I needn’t have worried. As we became acquainted during the conference, I discovered that Adam’s passion for educating people about adoption mirrors my own, and that for both of us, our role as (adoptive) parents is the most important one in our lives.

So it is with delight that I announce the new, revised edition of Adam’s book, Adoption Nation. Whether you’re just beginning to think about adoption or adoption has been part of your life for years, Adoption Nation deserves a permanent spot in your library of adoption resources.

Here’s the official blurb:

Americans adopt more than 130,000 children annually from within the United States and from abroad. That means more than 100 million people in our country today have adoption in their immediate families – and nearly everyone is connected to adoption in some way.

Adoption Nation: How the Adoption Revolution is Transforming Our Families – and America takes on the challenge of explaining the historic changes enveloping us all – and does so with a unique combination of engaging prose, gripping stories, insightful perspective and exceptional research.

Its author, Adam Pertman, is one of the most influential experts in his field and Adoption Nation has been called “the most important book ever written on the subject.” Inspired by his Pulitzer-nominated series while a reporter with the Boston Globe, the first edition of Adoption Nation (2000) captured an important piece of U.S. history and was a game-changer for child welfare professionals, policy-makers, and members of what Pertman calls “the extended family of adoption” (adopted individuals, birth and adoptive relatives).

The new, fully revised edition updates the “adoption revolution” with all of its joys and disappointments, its personal and policy issues, its complexities and controversies.

8 Ways to Support an Infertile Friend Mon, 04 Apr 2011 13:00:13 +0000

From the time we’re girls playing with dolls, most of us dream of becoming mothers. But for the one in six women who experience infertility, the struggle to conceive or to carry a pregnancy to term is a nightmare. Women in the midst of a fertility crisis need a caring friend.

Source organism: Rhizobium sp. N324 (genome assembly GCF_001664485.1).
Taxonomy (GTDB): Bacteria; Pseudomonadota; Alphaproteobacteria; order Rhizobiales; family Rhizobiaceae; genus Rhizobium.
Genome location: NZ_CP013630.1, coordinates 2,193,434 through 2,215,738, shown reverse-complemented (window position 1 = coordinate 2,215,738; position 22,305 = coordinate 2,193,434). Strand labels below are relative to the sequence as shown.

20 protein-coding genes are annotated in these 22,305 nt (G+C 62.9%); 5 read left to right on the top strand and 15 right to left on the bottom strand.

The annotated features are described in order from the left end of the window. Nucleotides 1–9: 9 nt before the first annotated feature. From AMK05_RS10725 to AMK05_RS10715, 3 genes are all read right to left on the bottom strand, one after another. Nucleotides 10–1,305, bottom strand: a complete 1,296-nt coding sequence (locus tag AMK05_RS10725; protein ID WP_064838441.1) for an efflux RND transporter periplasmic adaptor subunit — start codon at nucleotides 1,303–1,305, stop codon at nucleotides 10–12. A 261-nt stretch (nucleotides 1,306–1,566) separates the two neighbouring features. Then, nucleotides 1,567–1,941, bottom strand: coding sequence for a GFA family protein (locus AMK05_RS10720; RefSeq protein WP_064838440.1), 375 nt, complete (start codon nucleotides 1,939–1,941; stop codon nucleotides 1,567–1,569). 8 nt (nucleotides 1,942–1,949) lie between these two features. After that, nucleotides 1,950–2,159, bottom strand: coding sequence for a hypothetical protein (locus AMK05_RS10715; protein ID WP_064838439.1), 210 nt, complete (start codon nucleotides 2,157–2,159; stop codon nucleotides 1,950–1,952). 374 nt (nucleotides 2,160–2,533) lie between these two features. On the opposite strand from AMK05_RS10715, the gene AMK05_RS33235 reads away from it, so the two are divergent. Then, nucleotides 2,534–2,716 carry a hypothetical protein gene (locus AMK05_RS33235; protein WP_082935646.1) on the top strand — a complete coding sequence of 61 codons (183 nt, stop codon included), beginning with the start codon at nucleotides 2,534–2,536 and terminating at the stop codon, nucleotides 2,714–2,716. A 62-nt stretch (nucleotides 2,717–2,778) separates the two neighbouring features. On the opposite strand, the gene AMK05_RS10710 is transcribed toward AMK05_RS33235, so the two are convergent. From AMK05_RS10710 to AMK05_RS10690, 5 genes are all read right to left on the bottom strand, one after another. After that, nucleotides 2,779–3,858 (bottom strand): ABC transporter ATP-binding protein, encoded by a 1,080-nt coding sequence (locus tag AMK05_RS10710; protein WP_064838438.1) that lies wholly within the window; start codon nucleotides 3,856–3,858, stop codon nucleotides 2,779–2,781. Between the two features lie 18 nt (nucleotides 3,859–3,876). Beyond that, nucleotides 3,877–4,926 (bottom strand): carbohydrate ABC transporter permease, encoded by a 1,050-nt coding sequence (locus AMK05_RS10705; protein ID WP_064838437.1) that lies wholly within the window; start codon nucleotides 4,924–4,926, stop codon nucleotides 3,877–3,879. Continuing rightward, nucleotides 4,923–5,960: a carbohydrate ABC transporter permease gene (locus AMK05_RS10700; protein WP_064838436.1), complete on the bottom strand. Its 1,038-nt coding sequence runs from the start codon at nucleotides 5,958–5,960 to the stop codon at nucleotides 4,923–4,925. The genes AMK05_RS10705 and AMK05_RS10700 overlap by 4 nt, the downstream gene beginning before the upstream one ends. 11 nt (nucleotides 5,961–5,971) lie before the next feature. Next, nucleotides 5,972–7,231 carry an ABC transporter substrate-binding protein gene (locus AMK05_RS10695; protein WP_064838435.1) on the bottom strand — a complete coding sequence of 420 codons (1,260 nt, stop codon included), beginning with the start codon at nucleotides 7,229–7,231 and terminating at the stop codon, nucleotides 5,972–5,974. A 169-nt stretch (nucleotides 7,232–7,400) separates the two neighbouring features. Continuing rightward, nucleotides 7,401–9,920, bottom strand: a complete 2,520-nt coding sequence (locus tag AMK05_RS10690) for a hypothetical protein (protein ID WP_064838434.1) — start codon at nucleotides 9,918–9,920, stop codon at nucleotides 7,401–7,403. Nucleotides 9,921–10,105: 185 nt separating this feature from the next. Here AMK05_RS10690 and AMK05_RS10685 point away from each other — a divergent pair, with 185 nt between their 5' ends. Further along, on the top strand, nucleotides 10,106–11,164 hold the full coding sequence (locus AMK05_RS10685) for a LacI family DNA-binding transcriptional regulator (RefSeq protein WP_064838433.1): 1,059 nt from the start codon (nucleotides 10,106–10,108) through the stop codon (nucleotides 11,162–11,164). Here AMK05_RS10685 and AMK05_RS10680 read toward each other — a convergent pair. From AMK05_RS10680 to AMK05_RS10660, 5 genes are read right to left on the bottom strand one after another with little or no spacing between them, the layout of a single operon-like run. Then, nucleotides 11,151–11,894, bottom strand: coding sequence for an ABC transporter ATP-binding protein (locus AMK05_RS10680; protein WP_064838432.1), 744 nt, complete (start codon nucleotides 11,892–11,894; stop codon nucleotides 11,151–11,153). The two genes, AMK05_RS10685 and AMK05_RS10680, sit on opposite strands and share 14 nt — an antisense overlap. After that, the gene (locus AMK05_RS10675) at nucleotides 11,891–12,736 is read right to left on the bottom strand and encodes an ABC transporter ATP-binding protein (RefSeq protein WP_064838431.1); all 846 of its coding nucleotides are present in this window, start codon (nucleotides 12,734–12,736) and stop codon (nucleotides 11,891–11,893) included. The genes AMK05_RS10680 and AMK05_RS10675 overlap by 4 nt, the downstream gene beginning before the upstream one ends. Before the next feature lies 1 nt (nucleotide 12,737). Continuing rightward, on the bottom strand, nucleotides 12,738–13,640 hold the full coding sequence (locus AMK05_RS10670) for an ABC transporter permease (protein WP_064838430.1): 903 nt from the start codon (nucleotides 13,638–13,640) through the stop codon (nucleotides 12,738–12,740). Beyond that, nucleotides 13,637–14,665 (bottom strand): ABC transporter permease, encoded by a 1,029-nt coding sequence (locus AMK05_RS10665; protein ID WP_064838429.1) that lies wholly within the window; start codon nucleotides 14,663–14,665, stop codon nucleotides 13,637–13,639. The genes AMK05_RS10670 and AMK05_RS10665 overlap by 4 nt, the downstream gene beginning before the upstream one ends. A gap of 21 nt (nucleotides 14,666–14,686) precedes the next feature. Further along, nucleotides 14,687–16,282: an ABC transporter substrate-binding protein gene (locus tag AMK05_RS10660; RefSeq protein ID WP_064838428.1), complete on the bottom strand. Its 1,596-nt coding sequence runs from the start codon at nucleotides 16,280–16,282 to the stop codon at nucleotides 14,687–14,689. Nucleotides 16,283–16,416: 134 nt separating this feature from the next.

Here are eight ways you can provide hope and healing:

1.  Love by listening.

Don’t give advice or try to fix things. Just be there. Warm hugs are the best gift you can give.

2.  Learn about fertility treatment.

Infertility is a medical condition that often necessitates medical intervention. If your friend is undergoing treatment, learn about the procedures so you can better understand the physical and emotional symptoms she’s experiencing.

3.  Do something normal together.

Invite her to lunch or a movie.

4.  Arrange a childfree visit.

Being around children may be difficult for your friend. If you have children, avoid talking excessively about your own pregnancy, childbirth experiences, or children.

5.  Cheer on adoption.

If your friend decides to adopt, show the same enthusiasm you would exhibit if she was physically pregnant.

6.  If you become pregnant, share the news in person, if possible.

Understand that your friend will experience a mixture of emotions—happiness for you and sadness for herself. Don’t pressure her to attend a baby shower.

7.  Extend sympathy.

If she loses a baby to miscarriage or failed adoption, send a card, flowers, or a small gift in memory of the child.

8.  Pray.

If you are a person if faith, pray specifically – on a daily basis – for something related to her struggle. E-mail your friend, letting her know that she’s in your thoughts and prayers.

‘Adoption Network’ Book Signing at Northwest Ministry Conference Fri, 01 Apr 2011 20:45:00 +0000

The publisher of my book, The Adoption Network: Your Guide to Starting a Support System, does such a nice job with their marketing materials.

Here’s my page in the catalog WinePress Publishing is preparing for distribution at next weekend’s Northwest Ministry Conference in Seattle:

The conference — which is one of the largest ministry conferences in the country — is April 8 and 9, 2011 at Overlake Christian Church in Redmond, WA.

I’ll be doing a book signing and giving away copies of The Adoption Network (details about time and location to be announced next week on my blog), and I’ll be helping out at the WinePress booth throughout the conference. Hope to see you there!

The Anonymity of Cyberspace Can Encourage Adoption Fraud Tue, 26 Oct 2010 20:54:44 +0000

You’ve seen the ads in the classified section of your local newspaper: